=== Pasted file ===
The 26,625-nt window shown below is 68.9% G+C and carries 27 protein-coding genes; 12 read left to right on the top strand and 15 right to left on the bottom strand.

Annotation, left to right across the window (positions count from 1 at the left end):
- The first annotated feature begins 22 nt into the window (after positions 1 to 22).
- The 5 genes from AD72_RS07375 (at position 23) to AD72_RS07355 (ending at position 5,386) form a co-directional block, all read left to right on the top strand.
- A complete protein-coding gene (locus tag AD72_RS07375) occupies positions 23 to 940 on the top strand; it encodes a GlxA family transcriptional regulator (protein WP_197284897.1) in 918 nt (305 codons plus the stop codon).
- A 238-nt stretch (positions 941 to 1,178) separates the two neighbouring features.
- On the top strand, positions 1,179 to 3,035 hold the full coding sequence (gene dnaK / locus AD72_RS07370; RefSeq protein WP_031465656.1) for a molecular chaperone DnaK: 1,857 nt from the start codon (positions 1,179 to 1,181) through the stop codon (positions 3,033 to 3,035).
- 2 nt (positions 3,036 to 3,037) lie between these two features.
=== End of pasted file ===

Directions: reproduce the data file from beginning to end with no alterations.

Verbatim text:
The 26,625-nt window shown below is 68.9% G+C and carries 27 protein-coding genes; 12 read left to right on the top strand and 15 right to left on the bottom strand.

Annotation, left to right across the window (positions count from 1 at the left end):
- The first annotated feature begins 22 nt into the window (after positions 1 to 22).
- The 5 genes from AD72_RS07375 (at position 23) to AD72_RS07355 (ending at position 5,386) form a co-directional block, all read left to right on the top strand.
- A complete protein-coding gene (locus tag AD72_RS07375) occupies positions 23 to 940 on the top strand; it encodes a GlxA family transcriptional regulator (protein WP_197284897.1) in 918 nt (305 codons plus the stop codon).
- A 238-nt stretch (positions 941 to 1,178) separates the two neighbouring features.
- On the top strand, positions 1,179 to 3,035 hold the full coding sequence (gene dnaK / locus AD72_RS07370; RefSeq protein WP_031465656.1) for a molecular chaperone DnaK: 1,857 nt from the start codon (positions 1,179 to 1,181) through the stop codon (positions 3,033 to 3,035).
- 2 nt (positions 3,036 to 3,037) lie between these two features.